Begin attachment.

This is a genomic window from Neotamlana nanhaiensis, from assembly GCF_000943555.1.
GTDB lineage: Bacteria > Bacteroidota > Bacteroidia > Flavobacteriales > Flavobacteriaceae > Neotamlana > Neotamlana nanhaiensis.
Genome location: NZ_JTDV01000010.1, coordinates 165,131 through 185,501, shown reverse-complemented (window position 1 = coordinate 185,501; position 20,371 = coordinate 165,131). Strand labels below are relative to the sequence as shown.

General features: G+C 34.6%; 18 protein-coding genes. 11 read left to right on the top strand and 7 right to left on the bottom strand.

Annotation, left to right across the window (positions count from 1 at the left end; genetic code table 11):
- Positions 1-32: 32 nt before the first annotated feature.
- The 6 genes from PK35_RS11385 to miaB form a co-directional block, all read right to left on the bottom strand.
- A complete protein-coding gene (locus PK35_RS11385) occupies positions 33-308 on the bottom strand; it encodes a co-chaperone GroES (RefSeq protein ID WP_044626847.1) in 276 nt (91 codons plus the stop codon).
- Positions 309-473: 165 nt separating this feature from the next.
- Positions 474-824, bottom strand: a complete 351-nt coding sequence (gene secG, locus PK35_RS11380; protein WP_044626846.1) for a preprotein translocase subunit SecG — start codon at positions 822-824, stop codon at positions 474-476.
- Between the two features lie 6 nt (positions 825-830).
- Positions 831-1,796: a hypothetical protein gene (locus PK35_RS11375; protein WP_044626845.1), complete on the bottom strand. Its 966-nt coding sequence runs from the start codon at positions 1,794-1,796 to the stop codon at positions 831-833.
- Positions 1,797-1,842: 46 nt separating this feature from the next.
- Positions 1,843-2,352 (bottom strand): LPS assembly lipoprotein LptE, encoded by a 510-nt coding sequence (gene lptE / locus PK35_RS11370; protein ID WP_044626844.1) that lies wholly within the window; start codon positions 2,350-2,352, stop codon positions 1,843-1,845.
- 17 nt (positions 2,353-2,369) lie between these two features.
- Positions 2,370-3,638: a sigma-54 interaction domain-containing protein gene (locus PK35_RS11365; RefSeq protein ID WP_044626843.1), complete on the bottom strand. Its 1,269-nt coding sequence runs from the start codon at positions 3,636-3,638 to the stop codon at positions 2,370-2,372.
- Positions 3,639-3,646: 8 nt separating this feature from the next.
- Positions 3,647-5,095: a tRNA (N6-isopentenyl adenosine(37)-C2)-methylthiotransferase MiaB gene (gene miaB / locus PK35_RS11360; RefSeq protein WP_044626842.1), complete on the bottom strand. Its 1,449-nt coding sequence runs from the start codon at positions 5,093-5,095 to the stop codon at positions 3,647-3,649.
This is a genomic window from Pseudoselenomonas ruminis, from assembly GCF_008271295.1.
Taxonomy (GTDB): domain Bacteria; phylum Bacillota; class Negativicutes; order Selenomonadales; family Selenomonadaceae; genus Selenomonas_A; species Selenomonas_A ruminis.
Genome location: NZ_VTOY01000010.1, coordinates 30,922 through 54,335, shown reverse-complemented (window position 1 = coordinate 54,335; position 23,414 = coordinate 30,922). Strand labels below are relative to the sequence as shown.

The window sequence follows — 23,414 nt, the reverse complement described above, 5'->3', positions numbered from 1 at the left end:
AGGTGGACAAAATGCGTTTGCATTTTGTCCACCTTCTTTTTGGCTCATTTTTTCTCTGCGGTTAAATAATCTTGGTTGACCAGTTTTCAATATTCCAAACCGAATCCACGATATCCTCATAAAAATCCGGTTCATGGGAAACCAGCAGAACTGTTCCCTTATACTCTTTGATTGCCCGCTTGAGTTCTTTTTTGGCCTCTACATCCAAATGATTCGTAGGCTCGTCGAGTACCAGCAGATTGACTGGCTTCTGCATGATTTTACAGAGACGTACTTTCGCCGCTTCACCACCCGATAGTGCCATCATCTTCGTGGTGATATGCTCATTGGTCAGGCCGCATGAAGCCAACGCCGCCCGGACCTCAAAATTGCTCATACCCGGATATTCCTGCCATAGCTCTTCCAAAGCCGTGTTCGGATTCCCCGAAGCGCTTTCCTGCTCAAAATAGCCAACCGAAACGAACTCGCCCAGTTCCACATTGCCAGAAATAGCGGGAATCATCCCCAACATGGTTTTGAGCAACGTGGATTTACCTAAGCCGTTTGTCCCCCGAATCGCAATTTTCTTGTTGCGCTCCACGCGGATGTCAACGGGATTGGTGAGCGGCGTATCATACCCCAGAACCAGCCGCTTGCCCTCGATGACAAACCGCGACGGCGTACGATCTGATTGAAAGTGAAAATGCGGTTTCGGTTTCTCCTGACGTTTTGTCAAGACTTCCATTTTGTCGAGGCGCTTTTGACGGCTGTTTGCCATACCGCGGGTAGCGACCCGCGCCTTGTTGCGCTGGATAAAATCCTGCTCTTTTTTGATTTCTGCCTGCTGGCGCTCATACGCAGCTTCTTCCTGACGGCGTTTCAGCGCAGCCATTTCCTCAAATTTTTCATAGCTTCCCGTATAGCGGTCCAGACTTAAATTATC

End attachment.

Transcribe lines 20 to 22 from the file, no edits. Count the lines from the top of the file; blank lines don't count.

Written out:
Taxonomy (GTDB): domain Bacteria; phylum Bacillota; class Negativicutes; order Selenomonadales; family Selenomonadaceae; genus Selenomonas_A; species Selenomonas_A ruminis.
Genome location: NZ_VTOY01000010.1, coordinates 30,922 through 54,335, shown reverse-complemented (window position 1 = coordinate 54,335; position 23,414 = coordinate 30,922). Strand labels below are relative to the sequence as shown.

The window sequence follows — 23,414 nt, the reverse complement described above, 5'->3', positions numbered from 1 at the left end: